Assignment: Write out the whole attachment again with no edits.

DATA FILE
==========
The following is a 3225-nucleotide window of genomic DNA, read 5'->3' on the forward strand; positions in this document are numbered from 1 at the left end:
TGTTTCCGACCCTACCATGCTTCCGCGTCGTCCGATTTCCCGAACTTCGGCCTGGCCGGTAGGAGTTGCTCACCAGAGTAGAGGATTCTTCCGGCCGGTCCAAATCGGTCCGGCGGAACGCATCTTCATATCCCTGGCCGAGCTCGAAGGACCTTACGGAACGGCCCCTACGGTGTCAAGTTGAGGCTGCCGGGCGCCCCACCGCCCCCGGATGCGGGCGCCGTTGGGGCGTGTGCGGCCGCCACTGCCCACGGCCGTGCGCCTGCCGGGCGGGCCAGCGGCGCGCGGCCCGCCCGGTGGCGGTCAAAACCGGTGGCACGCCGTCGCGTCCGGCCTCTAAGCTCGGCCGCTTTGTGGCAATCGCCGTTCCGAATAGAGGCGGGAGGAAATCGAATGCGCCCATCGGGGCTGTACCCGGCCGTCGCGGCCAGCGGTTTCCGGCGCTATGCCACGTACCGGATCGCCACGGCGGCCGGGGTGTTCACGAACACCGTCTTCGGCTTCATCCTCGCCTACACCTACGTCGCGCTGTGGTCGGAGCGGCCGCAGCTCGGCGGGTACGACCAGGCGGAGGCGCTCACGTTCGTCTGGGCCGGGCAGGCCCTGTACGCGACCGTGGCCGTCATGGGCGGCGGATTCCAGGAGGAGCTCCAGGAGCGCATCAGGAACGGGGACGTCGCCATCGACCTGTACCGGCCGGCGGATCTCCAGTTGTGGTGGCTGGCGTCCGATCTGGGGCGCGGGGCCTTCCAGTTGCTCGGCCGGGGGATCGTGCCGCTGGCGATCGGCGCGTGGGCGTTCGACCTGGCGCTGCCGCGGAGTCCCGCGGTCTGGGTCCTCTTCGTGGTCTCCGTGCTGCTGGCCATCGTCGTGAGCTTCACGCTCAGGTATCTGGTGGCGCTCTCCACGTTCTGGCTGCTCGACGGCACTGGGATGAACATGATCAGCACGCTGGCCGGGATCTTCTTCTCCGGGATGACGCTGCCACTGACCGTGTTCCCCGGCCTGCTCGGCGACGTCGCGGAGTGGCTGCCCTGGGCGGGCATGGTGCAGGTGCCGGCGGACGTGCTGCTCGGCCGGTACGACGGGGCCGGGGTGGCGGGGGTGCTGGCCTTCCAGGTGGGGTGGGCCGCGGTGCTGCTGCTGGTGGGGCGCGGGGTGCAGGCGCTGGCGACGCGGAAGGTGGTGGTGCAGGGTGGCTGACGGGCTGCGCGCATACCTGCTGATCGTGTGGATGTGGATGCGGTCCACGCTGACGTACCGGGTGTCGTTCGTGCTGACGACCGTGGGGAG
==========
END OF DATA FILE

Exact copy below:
The following is a 3225-nucleotide window of genomic DNA, read 5'->3' on the forward strand; positions in this document are numbered from 1 at the left end:
TGTTTCCGACCCTACCATGCTTCCGCGTCGTCCGATTTCCCGAACTTCGGCCTGGCCGGTAGGAGTTGCTCACCAGAGTAGAGGATTCTTCCGGCCGGTCCAAATCGGTCCGGCGGAACGCATCTTCATATCCCTGGCCGAGCTCGAAGGACCTTACGGAACGGCCCCTACGGTGTCAAGTTGAGGCTGCCGGGCGCCCCACCGCCCCCGGATGCGGGCGCCGTTGGGGCGTGTGCGGCCGCCACTGCCCACGGCCGTGCGCCTGCCGGGCGGGCCAGCGGCGCGCGGCCCGCCCGGTGGCGGTCAAAACCGGTGGCACGCCGTCGCGTCCGGCCTCTAAGCTCGGCCGCTTTGTGGCAATCGCCGTTCCGAATAGAGGCGGGAGGAAATCGAATGCGCCCATCGGGGCTGTACCCGGCCGTCGCGGCCAGCGGTTTCCGGCGCTATGCCACGTACCGGATCGCCACGGCGGCCGGGGTGTTCACGAACACCGTCTTCGGCTTCATCCTCGCCTACACCTACGTCGCGCTGTGGTCGGAGCGGCCGCAGCTCGGCGGGTACGACCAGGCGGAGGCGCTCACGTTCGTCTGGGCCGGGCAGGCCCTGTACGCGACCGTGGCCGTCATGGGCGGCGGATTCCAGGAGGAGCTCCAGGAGCGCATCAGGAACGGGGACGTCGCCATCGACCTGTACCGGCCGGCGGATCTCCAGTTGTGGTGGCTGGCGTCCGATCTGGGGCGCGGGGCCTTCCAGTTGCTCGGCCGGGGGATCGTGCCGCTGGCGATCGGCGCGTGGGCGTTCGACCTGGCGCTGCCGCGGAGTCCCGCGGTCTGGGTCCTCTTCGTGGTCTCCGTGCTGCTGGCCATCGTCGTGAGCTTCACGCTCAGGTATCTGGTGGCGCTCTCCACGTTCTGGCTGCTCGACGGCACTGGGATGAACATGATCAGCACGCTGGCCGGGATCTTCTTCTCCGGGATGACGCTGCCACTGACCGTGTTCCCCGGCCTGCTCGGCGACGTCGCGGAGTGGCTGCCCTGGGCGGGCATGGTGCAGGTGCCGGCGGACGTGCTGCTCGGCCGGTACGACGGGGCCGGGGTGGCGGGGGTGCTGGCCTTCCAGGTGGGGTGGGCCGCGGTGCTGCTGCTGGTGGGGCGCGGGGTGCAGGCGCTGGCGACGCGGAAGGTGGTGGTGCAGGGTGGCTGACGGGCTGCGCGCATACCTGCTGATCGTGTGGATGTGGATGCGGTCCACGCTGACGTACCGGGTGTCGTTCGTGCTGACGACCGTGGGGAG